Every 19 minutes, an infant is born in the U.S. who will suffer from opiate withdrawal .
These babies, whose mothers used opioids (pain-relieving medications such as Vicodin, OxyContin, Percocet, and others) during pregnancy, are born addicted to the drugs and suffer painful withdrawal symptoms as newborns, including seizures, tremors, diarrhea, and fever .
But it isn't just infants' opiate withdrawal that is concerning: the growing opioid epidemic in the U.S. presents trouble for mother and child both, even after returning home from the hospital.
Since the passage of the Keeping Children and Families Safe Act in 2003, the number of drug-dependent infants born in the U.S. has increased dramatically . According to Reuters, more than 27,000 such infants were born in 2013 alone, the most recent year for which data is available . Reuters also reports that data kept by state governments suggest that thousands of these babies and their mothers are never referred to child protective services . Because so many drug-dependent newborns go unreported, it is unknown how many children suffer injury or death while in the care of parents struggling with addiction.
Unfortunately, reporting drug-dependent newborns to child protective services can add to the problem. National Advocates for Pregnant Women notes criminalizing drug use during pregnancy might encourage covert continued drug use and avoidance of prenatal care -- negatively impacting both her health and the health of her child, since neither receive the care they need .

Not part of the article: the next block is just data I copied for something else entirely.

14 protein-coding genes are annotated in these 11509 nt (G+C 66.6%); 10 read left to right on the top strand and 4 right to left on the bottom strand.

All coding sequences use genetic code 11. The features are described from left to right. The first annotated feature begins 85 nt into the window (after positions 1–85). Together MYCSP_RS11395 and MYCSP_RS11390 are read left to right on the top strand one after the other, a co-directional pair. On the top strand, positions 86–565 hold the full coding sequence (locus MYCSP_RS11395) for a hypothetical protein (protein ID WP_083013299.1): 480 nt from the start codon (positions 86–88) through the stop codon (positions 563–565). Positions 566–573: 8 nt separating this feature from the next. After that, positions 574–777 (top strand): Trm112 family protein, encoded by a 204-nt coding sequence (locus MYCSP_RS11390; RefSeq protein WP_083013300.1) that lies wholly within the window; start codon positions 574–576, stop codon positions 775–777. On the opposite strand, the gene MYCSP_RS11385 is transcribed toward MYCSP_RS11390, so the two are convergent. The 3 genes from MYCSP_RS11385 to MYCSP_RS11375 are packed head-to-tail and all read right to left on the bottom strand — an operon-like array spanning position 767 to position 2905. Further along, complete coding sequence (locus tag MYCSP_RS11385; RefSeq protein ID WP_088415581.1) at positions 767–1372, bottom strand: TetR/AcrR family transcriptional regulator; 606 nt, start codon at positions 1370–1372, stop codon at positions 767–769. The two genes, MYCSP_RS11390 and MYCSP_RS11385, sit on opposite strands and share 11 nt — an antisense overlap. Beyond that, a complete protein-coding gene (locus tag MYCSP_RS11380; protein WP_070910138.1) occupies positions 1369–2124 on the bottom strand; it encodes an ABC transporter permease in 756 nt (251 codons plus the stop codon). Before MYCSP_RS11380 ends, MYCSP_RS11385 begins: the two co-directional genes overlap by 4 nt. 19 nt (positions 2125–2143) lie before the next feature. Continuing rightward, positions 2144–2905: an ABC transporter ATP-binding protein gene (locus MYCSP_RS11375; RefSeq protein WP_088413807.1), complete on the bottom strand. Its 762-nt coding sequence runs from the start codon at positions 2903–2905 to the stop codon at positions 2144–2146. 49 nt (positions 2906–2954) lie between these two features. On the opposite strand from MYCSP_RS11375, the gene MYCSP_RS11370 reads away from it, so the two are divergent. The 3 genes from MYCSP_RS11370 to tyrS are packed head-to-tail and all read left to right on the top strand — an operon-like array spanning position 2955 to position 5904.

Addiction to opioids, especially in women, is on the rise. Most women who become addicted to opioids did so after taking legitimate prescriptions from a health care provider for a chronic pain condition, which is more prevalent in women than in men .
From 1999 to 2013, more than 220,000 Americans died of opioid-related overdoses -- largely from prescription painkillers being overprescribed . According to Physicians for Responsible Opioid Prescribing, this trend of overprescribing painkillers increased sharply in the 1990s, largely in response to an industry-funded campaign that minimized opioid risks and exaggerated benefits .
To combat this epidemic, we must treat expecting addicted mothers with care, not judgement, and encourage an open dialogue about substance use between women and their health care providers. The American Congress of Obstetricians and Gynecologists (ACOG) states that screening for substance abuse is a part of complete obstetric care and should be done in partnership with the pregnant woman. Both before pregnancy and in early pregnancy -- and, SWHR asserts, post-partum -- all women should be routinely asked about their use of alcohol and drugs, including prescription opioids and other medications. The patient should be informed that these questions are asked of all pregnant women to ensure they receive the care they require for themselves and their fetuses and that the information will be kept confidential, states ACOG .
The Society for Women's Health Research is committed to the health of women and their children. Learn more about pregnancy and maternal health here, and learn more about women and addiction here. Stay tuned for a forthcoming piece about this growing epidemic and its effects on the health of both mothers and their babies.
Need help with substance abuse or mental health issues? In the U.S., call 800-662-HELP (4357) for the SAMHSA National Helpline.